How Clover Coffee Makers Work?

In March 2008, Howard D. Schultz, the chief executive of Starbucks announced that as part of their effort to sell better tasting coffee, the corporation had purchased the Seattle-based Coffee Equipment Company to have all future clover coffee makers appear only in Starbucks. This business decision had stunned the coffee industry and many coffee connoisseurs. What can a Clover do that your standard home brewer can’t? How does this glamorous machine able to whip up better-tasting gourmet coffee? Here’s how:

The $11,000 machine brews each cup of coffee one at a time with freshly ground beans. It has a system called proportional integral derivative (PID) controller where you can choose the amount of water, brewing time, and temperature of the water. The essential system, as Starbucks and Coffee Equipment Company claims, is responsible for bringing out the best in the coffee ground of your choice. A Clover coffee maker uses the French Presses and vacuum Pots methods, patented now as VacuumPress Technology.

Despite its easy-to-learn button, making a cup of coffee with this machine still needs the guide of a barista. Let’s say you are a customer, when you order for a cup of clover coffee, the barista will ask you to pick some coffee beans for your preferred cup size. After that, he will measure the coffee beans and grinds them. The ground coffee is poured into a brew cylinder; behind it is the water boiler. The barista mixes the coffee grounds, ensuring that the mixture is completely moistened.

Then he will plug in the right cup size, tinker three buttons which are the amount of water, temperature of water and brewing time. The brewing of this sleek-looking machine happens in a steel brew cylinder that sits above a piston that is rising and falling. During the brewing time it moves up and down as the coffee grounds are pushed up and coffee is being sent out through the drain valve. Brewing with clover coffee makers take only 30 – 40 seconds.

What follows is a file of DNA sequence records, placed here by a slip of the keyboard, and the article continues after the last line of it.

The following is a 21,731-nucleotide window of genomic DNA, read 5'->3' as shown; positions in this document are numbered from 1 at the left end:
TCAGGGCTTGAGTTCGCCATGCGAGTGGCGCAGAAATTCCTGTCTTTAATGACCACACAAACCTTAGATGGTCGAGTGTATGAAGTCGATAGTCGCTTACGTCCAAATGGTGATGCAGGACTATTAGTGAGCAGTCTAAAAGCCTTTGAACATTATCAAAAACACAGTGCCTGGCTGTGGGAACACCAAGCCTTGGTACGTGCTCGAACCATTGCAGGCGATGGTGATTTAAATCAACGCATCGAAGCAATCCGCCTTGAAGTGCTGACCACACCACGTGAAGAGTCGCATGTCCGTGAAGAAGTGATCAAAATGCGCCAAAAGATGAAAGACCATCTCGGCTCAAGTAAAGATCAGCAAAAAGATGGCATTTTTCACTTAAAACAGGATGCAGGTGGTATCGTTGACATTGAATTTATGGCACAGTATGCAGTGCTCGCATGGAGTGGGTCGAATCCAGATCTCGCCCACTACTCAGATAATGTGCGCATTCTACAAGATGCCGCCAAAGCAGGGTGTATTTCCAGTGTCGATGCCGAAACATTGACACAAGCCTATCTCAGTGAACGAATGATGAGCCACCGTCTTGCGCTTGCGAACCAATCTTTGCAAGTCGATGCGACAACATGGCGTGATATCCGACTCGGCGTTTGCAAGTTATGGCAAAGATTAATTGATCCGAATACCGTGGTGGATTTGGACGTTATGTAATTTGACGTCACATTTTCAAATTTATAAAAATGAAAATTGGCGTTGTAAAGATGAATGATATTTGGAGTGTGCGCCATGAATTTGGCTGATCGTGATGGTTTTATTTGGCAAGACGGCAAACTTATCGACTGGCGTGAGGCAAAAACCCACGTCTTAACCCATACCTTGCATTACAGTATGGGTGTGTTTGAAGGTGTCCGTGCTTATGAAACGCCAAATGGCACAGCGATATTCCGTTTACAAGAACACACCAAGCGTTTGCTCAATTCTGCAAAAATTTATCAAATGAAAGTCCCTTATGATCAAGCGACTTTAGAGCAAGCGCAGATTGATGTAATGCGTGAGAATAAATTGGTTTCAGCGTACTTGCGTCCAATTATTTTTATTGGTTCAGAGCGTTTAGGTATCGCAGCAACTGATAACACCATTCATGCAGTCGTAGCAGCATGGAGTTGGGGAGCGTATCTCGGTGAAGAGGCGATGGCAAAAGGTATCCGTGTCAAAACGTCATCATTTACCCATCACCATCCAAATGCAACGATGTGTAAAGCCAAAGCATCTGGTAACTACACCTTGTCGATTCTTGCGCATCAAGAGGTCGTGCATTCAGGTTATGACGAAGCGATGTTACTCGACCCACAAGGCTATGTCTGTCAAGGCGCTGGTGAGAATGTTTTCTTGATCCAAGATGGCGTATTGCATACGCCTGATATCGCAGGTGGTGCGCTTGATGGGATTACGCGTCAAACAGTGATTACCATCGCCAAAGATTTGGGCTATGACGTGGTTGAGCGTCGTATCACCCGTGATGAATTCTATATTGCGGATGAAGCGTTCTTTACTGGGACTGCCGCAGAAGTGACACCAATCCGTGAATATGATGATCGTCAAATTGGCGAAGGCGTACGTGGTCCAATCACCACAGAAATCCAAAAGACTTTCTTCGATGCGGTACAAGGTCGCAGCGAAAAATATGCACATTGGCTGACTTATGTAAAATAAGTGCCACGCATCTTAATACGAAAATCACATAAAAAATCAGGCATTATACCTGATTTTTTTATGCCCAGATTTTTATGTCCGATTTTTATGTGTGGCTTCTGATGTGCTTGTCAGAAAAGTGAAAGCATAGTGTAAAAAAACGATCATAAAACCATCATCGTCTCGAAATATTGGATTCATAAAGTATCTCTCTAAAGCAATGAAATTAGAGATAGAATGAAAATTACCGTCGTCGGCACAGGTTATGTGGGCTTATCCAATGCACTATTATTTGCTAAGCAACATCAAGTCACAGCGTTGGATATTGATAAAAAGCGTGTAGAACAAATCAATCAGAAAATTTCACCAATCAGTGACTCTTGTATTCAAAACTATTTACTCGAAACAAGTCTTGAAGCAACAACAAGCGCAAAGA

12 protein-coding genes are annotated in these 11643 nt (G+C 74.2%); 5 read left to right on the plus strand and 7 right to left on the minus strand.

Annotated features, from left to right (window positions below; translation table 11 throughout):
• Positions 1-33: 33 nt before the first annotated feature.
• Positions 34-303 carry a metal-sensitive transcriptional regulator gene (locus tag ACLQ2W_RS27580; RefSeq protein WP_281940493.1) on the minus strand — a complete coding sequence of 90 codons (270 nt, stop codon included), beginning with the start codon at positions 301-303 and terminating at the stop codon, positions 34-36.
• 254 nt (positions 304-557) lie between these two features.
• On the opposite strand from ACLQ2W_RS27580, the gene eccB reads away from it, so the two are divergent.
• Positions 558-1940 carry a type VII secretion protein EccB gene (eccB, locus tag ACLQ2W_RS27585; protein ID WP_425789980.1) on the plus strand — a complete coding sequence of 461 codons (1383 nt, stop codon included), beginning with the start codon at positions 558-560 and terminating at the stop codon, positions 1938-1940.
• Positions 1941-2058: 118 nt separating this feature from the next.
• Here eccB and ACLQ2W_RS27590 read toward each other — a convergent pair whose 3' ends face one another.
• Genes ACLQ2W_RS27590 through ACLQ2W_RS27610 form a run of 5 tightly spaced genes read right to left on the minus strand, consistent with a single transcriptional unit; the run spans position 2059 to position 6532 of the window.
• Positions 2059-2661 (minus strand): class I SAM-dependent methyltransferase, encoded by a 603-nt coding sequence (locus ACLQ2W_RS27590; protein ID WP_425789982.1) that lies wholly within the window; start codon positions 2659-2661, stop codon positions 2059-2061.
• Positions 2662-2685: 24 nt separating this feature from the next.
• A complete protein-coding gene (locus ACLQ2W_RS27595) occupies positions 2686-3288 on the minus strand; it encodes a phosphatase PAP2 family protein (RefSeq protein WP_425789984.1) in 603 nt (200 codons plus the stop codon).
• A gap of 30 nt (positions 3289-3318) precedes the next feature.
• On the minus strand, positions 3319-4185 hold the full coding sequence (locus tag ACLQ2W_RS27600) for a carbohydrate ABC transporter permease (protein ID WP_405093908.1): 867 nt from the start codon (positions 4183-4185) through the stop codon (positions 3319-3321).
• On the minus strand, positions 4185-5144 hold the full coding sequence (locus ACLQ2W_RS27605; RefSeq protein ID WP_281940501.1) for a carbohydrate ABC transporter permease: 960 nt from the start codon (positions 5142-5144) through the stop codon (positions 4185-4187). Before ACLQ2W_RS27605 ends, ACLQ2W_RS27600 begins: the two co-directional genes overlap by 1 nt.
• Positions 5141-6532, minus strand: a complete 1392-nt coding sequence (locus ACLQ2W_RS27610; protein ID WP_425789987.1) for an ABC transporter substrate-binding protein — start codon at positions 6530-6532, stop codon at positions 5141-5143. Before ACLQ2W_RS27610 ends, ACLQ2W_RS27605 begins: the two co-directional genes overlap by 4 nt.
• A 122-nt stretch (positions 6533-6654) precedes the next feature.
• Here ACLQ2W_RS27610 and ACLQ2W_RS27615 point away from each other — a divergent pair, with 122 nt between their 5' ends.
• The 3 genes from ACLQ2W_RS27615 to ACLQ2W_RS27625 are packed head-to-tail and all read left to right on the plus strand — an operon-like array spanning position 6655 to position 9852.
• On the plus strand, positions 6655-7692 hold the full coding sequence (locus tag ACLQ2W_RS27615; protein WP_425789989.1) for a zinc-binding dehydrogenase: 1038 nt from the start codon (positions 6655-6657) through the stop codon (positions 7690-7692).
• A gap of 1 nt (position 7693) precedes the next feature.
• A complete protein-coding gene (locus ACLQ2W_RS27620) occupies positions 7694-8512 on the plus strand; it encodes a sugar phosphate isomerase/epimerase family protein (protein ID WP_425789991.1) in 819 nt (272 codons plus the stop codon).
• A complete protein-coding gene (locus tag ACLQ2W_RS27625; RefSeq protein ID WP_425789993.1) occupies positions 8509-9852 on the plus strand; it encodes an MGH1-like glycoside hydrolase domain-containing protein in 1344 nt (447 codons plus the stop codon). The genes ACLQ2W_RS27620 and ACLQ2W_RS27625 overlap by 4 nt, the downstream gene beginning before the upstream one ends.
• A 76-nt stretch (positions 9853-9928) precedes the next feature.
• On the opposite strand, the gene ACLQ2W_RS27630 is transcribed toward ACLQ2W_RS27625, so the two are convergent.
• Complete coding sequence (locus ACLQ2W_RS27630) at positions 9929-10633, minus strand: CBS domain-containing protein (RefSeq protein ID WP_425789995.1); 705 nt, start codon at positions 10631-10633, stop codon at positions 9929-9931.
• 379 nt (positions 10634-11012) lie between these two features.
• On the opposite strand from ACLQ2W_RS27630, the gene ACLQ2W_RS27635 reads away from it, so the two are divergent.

According to coffee connoisseurs, Starbucks uses dark roast coffee beans commonly called French and Italian roast. Dark roasting actually destroys coffee beans’ flavor. In a coffee taste test done on the same month when Starbucks launched their Coffee Equipment Company acquisition, it was founded that dark roasts Aged Sumatra, Arabian Mocha Sanani, Kenya Nyeri Mathira, Kona, and Shakisso all had bitter taste. This implies that Clover Coffee brewer doesn’t really make a bad coffee good. If you want to drink better tasting clover coffee, medium to light roast are better choices. Colombian Narino Supremo and Guatemalan Antigua are popular epicurean preferences. The quality of coffee brewed in a clover coffee maker using these two coffee beans tastes like brewed using French press. The only difference is that French press brewing method takes 10 minutes while brewing with clover coffee maker takes less than a minute.

Before Starbucks bought the clover coffee makers company, several hundred machines were sold to independent cafes. Funding the machine is expensive but the clover company claims that cafes that charged more for coffees brewed with their coffee makers were all successful because customers liked the freshness and the flavor of their products.